Various factors influence the adoption of ergonomics in health care organizations
Research Activities, April 2011, No. 368
Human factors science (ergonomics) is a multidisciplinary field that looks at how humans interact with technology and other systems, particularly from design, engineering, and psychological standpoints. Human factors and ergonomics (HFE) involves designing the workplace environment to fit the user. HFE knowledge, methods, and tools can be used to improve patient safety when they are implemented in the health care setting. Researchers are now beginning to understand the characteristics that can either promote or hinder the development of HFE innovations in health care organizations. A recent review of the topic underscores the importance of local champions who can facilitate the adoption and long-term sustainability of HFE in these environments.
HFE encompasses the physical, cognitive, and organizational aspects of ergonomics when it comes to patient safety, notes the author, Pascale Carayon, Ph.D., of the University of Wisconsin-Madison. For example, research into HFE's physical aspect can identify stressors placed on nurses that may affect how patients are handled and cared for. This may result in design changes for workstations, improved lighting, and noise-level reduction. The cognitive aspect of HFE assesses human error, workload, or the usability of a medical device. This may lead to suitable training sessions and appropriate technology acceptance. Finally, the organizational elements of HFE focus on teamwork and the high-risk processes of patient care. From this, work schedules may be adjusted to reduce fatigue and other teamwork or organizational interventions may be put in place.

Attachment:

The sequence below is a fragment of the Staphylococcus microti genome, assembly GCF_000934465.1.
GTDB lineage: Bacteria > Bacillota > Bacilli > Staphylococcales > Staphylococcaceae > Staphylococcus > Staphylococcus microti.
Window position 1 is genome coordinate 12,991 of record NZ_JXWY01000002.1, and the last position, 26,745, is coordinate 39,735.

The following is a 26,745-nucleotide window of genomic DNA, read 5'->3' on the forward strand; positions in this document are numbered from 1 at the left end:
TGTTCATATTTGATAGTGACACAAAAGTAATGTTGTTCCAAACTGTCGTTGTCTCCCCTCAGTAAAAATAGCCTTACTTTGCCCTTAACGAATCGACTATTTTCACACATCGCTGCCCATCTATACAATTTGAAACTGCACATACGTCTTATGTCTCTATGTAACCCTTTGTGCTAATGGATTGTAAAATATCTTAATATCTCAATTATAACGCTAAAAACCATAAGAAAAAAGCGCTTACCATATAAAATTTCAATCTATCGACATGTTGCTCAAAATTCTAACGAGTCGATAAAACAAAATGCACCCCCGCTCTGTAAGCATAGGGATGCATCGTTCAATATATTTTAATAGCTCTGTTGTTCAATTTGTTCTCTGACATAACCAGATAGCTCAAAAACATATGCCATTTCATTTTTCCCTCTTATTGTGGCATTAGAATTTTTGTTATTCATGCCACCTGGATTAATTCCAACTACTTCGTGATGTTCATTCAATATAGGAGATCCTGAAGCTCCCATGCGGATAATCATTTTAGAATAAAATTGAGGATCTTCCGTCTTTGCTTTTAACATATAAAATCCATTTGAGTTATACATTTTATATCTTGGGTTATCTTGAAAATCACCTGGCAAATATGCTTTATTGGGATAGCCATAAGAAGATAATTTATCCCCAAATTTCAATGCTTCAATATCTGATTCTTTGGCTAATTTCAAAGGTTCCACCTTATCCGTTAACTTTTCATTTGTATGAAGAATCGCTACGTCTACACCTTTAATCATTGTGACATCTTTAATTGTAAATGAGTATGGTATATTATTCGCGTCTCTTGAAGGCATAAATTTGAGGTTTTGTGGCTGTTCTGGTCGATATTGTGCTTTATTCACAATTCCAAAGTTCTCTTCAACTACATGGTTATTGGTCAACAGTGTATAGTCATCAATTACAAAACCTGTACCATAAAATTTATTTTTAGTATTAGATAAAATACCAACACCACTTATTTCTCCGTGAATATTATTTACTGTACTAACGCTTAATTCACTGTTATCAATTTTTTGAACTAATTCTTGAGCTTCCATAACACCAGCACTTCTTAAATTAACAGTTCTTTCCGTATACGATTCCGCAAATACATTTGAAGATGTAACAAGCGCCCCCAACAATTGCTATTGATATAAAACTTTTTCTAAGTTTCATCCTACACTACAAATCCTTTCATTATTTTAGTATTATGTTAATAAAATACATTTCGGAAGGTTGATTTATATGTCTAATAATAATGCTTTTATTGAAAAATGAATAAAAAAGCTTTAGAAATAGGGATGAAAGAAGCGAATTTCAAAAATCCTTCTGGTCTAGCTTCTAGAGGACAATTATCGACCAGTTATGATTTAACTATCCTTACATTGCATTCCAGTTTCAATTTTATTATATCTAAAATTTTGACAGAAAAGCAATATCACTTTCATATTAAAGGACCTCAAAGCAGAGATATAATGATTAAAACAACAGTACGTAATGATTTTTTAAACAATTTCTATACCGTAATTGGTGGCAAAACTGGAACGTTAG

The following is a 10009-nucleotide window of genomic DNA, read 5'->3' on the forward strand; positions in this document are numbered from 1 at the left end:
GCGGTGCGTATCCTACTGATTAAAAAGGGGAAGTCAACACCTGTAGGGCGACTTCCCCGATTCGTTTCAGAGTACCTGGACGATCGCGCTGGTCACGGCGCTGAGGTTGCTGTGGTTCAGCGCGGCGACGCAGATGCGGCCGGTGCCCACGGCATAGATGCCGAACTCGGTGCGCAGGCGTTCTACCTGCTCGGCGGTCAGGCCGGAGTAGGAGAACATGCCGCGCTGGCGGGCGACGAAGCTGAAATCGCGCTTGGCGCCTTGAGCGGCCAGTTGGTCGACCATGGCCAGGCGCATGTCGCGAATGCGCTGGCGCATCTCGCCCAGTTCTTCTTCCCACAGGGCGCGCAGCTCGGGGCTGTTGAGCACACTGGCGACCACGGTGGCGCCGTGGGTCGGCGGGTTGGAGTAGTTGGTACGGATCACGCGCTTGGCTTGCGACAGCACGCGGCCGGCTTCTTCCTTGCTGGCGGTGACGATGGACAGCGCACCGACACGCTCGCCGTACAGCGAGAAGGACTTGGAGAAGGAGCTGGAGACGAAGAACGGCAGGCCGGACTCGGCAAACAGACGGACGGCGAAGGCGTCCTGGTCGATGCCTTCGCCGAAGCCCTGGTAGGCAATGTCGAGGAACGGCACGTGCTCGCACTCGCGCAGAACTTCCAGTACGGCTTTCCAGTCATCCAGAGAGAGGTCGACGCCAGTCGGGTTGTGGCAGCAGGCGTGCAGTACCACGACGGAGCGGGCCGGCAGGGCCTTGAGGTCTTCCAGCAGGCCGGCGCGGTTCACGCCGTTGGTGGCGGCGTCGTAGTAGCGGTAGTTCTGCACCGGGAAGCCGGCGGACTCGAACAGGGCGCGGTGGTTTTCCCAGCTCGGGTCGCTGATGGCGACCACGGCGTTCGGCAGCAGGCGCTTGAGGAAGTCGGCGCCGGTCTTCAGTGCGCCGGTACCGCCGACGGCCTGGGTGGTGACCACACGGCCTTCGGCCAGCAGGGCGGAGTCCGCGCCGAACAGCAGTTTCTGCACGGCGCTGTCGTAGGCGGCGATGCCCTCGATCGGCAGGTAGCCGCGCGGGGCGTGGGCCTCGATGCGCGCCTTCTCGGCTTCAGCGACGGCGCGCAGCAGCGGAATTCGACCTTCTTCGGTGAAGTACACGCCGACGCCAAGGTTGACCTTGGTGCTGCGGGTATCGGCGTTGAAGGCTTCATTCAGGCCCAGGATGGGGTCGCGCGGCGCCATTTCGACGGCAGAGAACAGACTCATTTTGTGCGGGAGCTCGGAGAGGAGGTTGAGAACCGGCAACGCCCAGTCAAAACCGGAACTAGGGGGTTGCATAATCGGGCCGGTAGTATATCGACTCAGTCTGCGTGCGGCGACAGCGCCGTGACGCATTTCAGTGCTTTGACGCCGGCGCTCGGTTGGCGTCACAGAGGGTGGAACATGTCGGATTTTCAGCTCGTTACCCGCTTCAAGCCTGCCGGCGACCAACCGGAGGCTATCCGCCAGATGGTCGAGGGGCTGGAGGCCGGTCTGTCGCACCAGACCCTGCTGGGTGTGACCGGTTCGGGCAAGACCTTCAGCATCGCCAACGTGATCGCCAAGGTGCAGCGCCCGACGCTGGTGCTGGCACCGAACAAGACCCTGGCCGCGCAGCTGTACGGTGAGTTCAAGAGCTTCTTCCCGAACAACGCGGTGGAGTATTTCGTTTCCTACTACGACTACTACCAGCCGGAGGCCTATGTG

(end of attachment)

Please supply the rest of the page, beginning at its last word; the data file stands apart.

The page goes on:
According to the review, several barriers can challenge the facilitation of HFE in health care organizations. If the HFE intervention or innovation is too complex or employees do not understand the benefits of HFE, adoption can be hindered. When employees can actually experience the positive impact of HFE on their day-to-day tasks (e.g., improved working conditions), it is more likely that these innovations will be accepted and used to their fullest over the long haul. Having individuals who champion the cause at the local user level, such as a head nurse, can influence the way other employees become early and lasting adopters. The study was supported in part by the Agency for Healthcare Research and Quality (HS15274).
See "Human factors in patient safety as an innovation," by Dr. Carayon, in the September 2010 Applied Ergonomics 41(5), pp. 657-665.